Visiting an archive or record office to find your ancestors


20 October 2017
archives3-580x400-26355.jpg How-to guide for visiting an archive
Discover what you need to know before visiting an archive or record office for family history research.

Today’s family tree researchers are fortunate to be able to access so many digitised records from the comfort of home, with a wealth of data available online which can save us hours of research in a record office or library.

However, as you progress beyond beginner stage, your search for ancestors is sure to lead you to the rich resources held by the UK’s record offices, archives and libraries, and this is where your family tree moves to the next level as you access a whole new wealth of information.‚Äč

A key rule of family history is always to double check any information that you find online, and record offices, archives and libraries are the places where you can do this, exploring historical documents which mention your ancestors, such as the census, parish records, old newspapers and trade directories.

Expanding your research will also bring you into contact with the UK’s family tree community and you can meet others with the same interests at family history societies and genealogy fairs around the country.

Read on to discover how to find out what information's held where and what you need to know before making a trip to an archive.

Visiting an archive or record office for family history

Britain’s local and county record offices, archives and libraries are the custodians of millions of records relating to our ancestors, and these form the building blocks of family history research. By using information from parish records, the census, newspapers, businesses and councils, you can explore what life was like for your ancestors and build your research into so much more than just names and dates on a family tree chart.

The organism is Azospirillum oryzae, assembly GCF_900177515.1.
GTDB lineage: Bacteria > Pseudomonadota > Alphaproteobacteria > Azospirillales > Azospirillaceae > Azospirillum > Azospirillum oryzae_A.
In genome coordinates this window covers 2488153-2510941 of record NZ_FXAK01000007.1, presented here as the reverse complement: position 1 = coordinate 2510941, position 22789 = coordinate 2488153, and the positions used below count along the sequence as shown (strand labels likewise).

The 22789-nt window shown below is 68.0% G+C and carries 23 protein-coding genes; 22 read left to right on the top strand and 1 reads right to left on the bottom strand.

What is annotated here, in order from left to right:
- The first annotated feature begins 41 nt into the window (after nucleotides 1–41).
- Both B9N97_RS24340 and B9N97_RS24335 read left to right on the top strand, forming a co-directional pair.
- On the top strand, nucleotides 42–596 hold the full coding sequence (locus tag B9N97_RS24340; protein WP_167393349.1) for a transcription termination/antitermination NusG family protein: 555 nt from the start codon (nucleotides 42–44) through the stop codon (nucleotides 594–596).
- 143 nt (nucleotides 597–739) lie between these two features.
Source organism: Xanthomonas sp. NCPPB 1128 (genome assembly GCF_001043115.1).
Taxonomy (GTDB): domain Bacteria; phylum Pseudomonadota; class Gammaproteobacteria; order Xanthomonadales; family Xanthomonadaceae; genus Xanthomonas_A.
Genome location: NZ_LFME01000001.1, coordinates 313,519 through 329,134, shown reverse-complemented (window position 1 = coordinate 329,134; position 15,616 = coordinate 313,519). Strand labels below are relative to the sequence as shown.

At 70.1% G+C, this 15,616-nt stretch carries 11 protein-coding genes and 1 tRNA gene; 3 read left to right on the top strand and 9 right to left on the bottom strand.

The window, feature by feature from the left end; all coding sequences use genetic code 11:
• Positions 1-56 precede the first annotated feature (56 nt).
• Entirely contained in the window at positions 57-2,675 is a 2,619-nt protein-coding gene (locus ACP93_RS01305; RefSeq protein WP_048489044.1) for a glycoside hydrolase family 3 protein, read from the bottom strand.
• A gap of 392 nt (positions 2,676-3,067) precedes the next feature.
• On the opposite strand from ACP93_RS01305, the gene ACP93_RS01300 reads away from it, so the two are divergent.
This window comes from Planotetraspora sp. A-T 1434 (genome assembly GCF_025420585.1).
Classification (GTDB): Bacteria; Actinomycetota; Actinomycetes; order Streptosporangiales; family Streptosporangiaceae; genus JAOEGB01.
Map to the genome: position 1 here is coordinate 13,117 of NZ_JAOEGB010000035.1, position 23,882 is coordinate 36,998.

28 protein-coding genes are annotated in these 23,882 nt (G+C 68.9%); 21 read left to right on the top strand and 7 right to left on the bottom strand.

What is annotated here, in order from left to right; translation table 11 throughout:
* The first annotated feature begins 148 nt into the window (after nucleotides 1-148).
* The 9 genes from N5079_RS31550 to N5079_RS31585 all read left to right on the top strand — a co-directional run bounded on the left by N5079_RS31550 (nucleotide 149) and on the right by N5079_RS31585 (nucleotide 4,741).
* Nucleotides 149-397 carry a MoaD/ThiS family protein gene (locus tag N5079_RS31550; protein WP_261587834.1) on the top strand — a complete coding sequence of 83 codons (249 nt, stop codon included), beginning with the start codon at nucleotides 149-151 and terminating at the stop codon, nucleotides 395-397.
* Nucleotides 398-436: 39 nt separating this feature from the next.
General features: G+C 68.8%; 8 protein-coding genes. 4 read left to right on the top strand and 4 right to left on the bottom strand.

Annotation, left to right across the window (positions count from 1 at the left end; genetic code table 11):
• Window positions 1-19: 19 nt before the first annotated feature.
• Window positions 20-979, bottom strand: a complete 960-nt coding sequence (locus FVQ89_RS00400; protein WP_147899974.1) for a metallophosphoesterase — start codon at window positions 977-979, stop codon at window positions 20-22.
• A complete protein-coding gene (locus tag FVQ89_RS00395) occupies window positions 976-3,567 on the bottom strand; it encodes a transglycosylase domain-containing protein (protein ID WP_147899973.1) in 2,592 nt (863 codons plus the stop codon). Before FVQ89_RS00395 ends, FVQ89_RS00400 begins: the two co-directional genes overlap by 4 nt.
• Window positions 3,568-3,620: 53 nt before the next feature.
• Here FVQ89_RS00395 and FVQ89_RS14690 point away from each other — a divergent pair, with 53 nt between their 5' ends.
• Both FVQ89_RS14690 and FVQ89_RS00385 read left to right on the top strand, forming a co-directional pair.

Many records such as business archives, church and school records and workhouse information can only be found in a record office or archive. The UK is home to millions of historic records which cover centuries of history and it hasn’t been possible to make all of this information available online.

Handling records which carry an ancestor’s handwriting, or hold information about their lives, is one of the highlights of family tree research. Staff at these centres are one of its key resources; they are trained to help visitors make the most of their day, and discover resources of which you might not even be aware.

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The Discovery catalogue

So, how can you work out what information is relevant to your ancestors, and where you can find it? Discovery, from The National Archives, is a UK-wide catalogue which brings together listings of records held by more than 2,500 repositories across the country. More than 32 million records are listed, 9 million of which are accessible online.